Filharmonia Skateboarding / LEEF STORY / Krzysztof Poskrobko / INTERVIEW

As choke-full of odds as it essentially is, the world most often turns out to be an unfair place, especially when it comes to recognizing the labor of people who coincidentally weren't born into some "hot spot", regularly discouraging their efforts - if not their ambition. Consequently, for those, another way of channeling their drive is by refocusing on what really matters: the cultural transmission, and not just certain material means only best employed towards it realization, when it all comes down to it.
If Poland-based Krzysztof Poskrobko's brand Filharmonia officially announced its retirement just a few months back and was brought to our attention just a bit too late by his first name and filming session companion Krzysztof Godek (interviewed here - and the man has been dropping parts from the Repeat video "IF YOU DON'T SKATE, DON'T START" weekly on his YouTube channel as of late, here), sometimes also cruelly, pure skateboarding is timeless and to this day, the fact stands that the Filharmonia full-length productions "LEEF STORY" and its predecessor "LLUF SONG" are impeccable works.
Comparably to other independent productions such as Nikola Racan's "SOLSTICIJ" or the equally Polish Couch Raiders' "CONNECTIONS", they are the result of not just filming sessions but full-on thought processes and personal evolution of the author throughout a timespan of several years spent traveling the world and maturing, skateboard under the feet, camera in hand and a vision in mind.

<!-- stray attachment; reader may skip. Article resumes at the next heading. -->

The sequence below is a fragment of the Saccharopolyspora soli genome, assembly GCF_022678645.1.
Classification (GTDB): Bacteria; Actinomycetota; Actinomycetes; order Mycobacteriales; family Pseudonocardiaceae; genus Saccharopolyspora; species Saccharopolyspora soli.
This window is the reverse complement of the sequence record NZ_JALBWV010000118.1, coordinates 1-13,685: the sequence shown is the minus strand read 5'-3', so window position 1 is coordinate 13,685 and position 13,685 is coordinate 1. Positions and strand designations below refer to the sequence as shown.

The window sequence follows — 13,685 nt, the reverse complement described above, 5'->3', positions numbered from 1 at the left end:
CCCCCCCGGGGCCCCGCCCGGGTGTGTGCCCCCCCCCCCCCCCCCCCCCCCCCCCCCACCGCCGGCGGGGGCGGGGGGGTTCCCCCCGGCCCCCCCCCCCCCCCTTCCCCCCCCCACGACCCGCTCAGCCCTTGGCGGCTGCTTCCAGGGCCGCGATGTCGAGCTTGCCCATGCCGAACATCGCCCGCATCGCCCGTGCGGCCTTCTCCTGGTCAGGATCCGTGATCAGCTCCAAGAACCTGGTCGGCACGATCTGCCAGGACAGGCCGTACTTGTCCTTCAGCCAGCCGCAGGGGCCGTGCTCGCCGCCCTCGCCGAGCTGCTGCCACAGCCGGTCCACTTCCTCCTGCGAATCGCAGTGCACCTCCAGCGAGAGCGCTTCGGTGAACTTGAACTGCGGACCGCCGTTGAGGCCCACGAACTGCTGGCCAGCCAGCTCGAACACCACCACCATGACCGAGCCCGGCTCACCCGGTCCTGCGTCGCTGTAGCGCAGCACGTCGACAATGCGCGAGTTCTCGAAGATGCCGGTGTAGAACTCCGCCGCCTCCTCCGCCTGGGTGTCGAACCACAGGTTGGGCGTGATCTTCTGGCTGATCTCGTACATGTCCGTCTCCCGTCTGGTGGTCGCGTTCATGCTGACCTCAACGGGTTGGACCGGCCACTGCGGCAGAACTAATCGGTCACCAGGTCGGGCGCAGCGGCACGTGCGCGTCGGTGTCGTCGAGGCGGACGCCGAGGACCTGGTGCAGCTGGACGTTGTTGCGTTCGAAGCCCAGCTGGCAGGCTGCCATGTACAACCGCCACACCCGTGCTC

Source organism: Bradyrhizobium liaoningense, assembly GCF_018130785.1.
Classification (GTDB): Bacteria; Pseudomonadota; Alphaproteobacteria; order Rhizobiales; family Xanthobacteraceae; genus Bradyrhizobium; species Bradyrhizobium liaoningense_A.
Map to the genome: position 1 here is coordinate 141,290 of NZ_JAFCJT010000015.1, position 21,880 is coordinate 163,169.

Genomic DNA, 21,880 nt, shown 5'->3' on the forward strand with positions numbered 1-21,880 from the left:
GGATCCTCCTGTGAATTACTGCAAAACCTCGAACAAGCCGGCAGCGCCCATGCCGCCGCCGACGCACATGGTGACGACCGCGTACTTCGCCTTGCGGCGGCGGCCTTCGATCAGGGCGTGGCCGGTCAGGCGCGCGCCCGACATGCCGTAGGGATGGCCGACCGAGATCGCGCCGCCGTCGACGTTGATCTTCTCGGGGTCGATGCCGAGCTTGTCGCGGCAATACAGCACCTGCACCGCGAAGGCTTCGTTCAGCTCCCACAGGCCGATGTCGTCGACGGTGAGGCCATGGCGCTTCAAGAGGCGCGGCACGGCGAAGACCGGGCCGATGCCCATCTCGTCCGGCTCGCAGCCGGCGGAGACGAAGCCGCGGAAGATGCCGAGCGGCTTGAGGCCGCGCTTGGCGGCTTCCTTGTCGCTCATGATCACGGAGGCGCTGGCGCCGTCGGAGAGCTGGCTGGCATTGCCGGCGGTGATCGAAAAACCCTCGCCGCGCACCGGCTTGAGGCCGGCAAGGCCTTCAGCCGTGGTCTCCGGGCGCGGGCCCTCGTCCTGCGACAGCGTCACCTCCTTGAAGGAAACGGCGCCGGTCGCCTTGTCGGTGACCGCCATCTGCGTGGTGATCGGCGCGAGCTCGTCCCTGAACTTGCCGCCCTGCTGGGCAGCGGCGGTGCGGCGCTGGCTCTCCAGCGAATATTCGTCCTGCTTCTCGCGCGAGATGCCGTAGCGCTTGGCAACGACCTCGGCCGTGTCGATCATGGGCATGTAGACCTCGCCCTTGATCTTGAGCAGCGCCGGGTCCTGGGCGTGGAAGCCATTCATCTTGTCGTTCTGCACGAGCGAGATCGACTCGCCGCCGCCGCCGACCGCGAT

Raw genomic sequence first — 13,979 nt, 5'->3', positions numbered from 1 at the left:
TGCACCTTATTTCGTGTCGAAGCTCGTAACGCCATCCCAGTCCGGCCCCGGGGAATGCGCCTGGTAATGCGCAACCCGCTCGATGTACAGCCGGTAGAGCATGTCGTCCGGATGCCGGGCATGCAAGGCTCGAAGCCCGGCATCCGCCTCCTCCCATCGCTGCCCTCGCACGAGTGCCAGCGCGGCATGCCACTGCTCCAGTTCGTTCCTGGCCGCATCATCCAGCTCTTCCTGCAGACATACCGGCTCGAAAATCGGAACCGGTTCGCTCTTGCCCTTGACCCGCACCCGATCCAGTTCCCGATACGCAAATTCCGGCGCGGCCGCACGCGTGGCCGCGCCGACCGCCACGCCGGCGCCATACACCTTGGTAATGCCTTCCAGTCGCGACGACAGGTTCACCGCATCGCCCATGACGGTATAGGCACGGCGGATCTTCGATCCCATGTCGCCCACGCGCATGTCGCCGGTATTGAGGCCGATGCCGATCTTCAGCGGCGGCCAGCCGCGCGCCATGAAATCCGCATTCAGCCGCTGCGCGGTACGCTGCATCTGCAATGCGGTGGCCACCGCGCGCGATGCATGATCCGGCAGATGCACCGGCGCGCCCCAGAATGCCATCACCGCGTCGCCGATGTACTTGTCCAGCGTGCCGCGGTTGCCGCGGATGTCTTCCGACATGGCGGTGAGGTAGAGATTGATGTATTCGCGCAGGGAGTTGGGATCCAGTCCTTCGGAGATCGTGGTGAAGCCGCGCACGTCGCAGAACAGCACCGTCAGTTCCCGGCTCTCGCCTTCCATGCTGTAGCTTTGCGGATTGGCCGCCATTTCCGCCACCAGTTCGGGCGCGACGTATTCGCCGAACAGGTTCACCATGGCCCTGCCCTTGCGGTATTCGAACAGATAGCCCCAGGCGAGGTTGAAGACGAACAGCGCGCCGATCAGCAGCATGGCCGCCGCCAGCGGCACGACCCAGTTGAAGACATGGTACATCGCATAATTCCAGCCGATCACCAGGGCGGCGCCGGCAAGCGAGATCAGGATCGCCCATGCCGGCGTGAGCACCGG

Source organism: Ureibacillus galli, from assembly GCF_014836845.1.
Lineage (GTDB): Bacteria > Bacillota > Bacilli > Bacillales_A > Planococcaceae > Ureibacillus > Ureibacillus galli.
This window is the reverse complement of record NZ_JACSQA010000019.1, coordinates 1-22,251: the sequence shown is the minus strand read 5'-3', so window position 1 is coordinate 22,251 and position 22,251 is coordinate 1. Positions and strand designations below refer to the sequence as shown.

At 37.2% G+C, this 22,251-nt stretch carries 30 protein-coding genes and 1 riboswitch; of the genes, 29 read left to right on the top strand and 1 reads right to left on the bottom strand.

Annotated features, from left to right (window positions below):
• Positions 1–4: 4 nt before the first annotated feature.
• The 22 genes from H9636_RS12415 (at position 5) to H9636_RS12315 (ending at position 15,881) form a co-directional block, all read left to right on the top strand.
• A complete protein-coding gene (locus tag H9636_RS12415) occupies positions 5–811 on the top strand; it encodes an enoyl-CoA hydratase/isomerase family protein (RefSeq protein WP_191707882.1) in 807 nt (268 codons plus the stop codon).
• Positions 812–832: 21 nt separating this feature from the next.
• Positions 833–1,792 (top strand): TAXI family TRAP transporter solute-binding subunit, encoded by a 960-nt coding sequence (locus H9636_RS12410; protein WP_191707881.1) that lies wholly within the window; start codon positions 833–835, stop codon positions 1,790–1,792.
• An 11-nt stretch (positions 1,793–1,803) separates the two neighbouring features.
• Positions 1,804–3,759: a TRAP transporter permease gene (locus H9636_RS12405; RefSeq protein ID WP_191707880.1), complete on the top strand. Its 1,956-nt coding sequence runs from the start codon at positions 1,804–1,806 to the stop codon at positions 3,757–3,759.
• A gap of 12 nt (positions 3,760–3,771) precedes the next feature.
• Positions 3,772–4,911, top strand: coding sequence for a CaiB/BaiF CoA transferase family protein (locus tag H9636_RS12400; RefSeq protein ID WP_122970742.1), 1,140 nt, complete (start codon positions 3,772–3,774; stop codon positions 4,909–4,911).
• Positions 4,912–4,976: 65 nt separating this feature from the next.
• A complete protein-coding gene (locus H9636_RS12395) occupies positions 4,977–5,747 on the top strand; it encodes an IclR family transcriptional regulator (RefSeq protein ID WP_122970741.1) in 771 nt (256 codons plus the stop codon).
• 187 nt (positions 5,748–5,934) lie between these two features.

Krzysztof's sharp eye for detail, good taste and cinematic atmosphere only perspires through those works as much as the strength of his motivation, so it was no surprise when after we first got in touch with him to be recounted his "LEEF STORY", the words we heard back turned out to be pretty heartfelt. Make sure not to miss "LLUF SONG", below!
LIVE Skateboard Media: Hey Krzysztof, so today we are showcasing this video of yours, "LEEF STORY" from 2018 that just made it onto the Internet recently, affiliated to Filharmonia Skateboarding. Can you recount that "LEEF STORY" to us starting with who you are, where you are from, how you originally got into skating and your influences over time?
Krzysztof Poskrobko: Hi Aymeric, so I'm a young guy from Poland - originally born in Bialystok in the East of the country, but I've been living in the capital for the past fifteen years and that's where I'm currently continuing my skateboarding adventure. I started skateboarding back in 1997, when I was fifteen.
Frontside ollie. Ph.: Krzysztof Godek
I saw Larry Clark's movie "KIDS" and immediately realized that I wanted to be like those guys from the streets of N.Y.C.. Shortly after, I met some homies I started spending lots of time with - and by doing so, I got to see my first skate videos on VHS. Besides the baggy pants and cap worn backwards look, I also wanted to actually do some tricks.

"I learned to waste my time
in more creative ways.
I felt safe and
free there"

As for influences, two of my main ones were definitely the videos "QUESTIONABLE" and "VIRTUAL REALITY" - icons like Duffy, Carroll, Howard, Rodney, Danny or Colin were being watched every day before the sesh [editor's note - now's a good time to announce that Chrome Ball Incident's Eric Swisher just dropped an interview with Jake Rosenberg alongside thirteen minutes of raw footage from the early Plan B days, here].

Eventually, I got to meet the local crew who turned out to show me the more global aspect of skateboarding - they made me realize that it has no limitations and makes us stand out through our individuality. They would usually meet at the main spot of my city: Filharmonia, so the concert hall building. I learned to waste my time in more creative ways. I felt safe and free there. It was pure fun, and a new lesson every day.

I felt like I made the best friends possible back then. Surprisingly I didn't turn out to be so wrong - I can still count on those people to this day, even though I am the only one left who's still actively skateboarding.

Frontside 50-50. Ph.: Piotr Kielb